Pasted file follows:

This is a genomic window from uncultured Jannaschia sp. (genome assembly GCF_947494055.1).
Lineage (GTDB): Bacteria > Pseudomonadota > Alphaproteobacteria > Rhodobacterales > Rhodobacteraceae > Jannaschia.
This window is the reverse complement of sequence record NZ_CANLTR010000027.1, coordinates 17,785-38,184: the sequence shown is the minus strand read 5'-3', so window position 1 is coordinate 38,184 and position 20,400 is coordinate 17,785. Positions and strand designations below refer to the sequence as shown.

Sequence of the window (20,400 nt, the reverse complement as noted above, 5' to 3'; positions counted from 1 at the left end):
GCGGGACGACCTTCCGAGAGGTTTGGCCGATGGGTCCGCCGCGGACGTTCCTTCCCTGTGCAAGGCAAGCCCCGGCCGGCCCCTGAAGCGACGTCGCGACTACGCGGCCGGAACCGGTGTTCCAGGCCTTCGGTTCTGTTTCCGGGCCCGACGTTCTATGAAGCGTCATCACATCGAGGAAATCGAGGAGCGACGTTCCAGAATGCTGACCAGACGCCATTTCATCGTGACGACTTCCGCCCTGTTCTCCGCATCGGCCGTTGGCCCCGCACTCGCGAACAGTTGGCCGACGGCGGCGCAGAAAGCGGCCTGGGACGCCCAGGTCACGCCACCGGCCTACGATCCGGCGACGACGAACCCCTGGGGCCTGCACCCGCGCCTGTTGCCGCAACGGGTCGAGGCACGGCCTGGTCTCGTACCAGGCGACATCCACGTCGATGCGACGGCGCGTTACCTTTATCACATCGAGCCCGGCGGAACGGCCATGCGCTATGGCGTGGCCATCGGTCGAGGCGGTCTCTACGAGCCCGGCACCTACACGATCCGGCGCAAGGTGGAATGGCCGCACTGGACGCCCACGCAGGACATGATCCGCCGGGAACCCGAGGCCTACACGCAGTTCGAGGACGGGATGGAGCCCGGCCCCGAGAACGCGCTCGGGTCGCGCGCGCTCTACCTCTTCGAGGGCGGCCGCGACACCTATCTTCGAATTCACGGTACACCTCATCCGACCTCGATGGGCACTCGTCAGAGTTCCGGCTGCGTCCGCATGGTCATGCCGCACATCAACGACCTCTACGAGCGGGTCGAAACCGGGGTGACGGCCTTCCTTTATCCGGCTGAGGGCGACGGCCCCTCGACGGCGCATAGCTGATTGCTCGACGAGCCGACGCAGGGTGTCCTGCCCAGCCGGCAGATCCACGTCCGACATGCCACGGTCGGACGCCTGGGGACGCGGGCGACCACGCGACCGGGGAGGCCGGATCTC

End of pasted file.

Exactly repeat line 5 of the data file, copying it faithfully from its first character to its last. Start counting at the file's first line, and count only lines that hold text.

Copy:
GCGGGACGACCTTCCGAGAGGTTTGGCCGATGGGTCCGCCGCGGACGTTCCTTCCCTGTGCAAGGCAAGCCCCGGCCGGCCCCTGAAGCGACGTCGCGACTACGCGGCCGGAACCGGTGTTCCAGGCCTTCGGTTCTGTTTCCGGGCCCGACGTTCTATGAAGCGTCATCACATCGAGGAAATCGAGGAGCGACGTTCCAGAATGCTGACCAGACGCCATTTCATCGTGACGACTTCCGCCCTGTTCTCCGCATCGGCCGTTGGCCCCGCACTCGCGAACAGTTGGCCGACGGCGGCGCAGAAAGCGGCCTGGGACGCCCAGGTCACGCCACCGGCCTACGATCCGGCGACGACGAACCCCTGGGGCCTGCACCCGCGCCTGTTGCCGCAACGGGTCGAGGCACGGCCTGGTCTCGTACCAGGCGACATCCACGTCGATGCGACGGCGCGTTACCTTTATCACATCGAGCCCGGCGGAACGGCCATGCGCTATGGCGTGGCCATCGGTCGAGGCGGTCTCTACGAGCCCGGCACCTACACGATCCGGCGCAAGGTGGAATGGCCGCACTGGACGCCCACGCAGGACATGATCCGCCGGGAACCCGAGGCCTACACGCAGTTCGAGGACGGGATGGAGCCCGGCCCCGAGAACGCGCTCGGGTCGCGCGCGCTCTACCTCTTCGAGGGCGGCCGCGACACCTATCTTCGAATTCACGGTACACCTCATCCGACCTCGATGGGCACTCGTCAGAGTTCCGGCTGCGTCCGCATGGTCATGCCGCACATCAACGACCTCTACGAGCGGGTCGAAACCGGGGTGACGGCCTTCCTTTATCCGGCTGAGGGCGACGGCCCCTCGACGGCGCATAGCTGATTGCTCGACGAGCCGACGCAGGGTGTCCTGCCCAGCCGGCAGATCCACGTCCGACATGCCACGGTCGGACGCCTGGGGACGCGGGCGACCACGCGACCGGGGAGGCCGGATCTC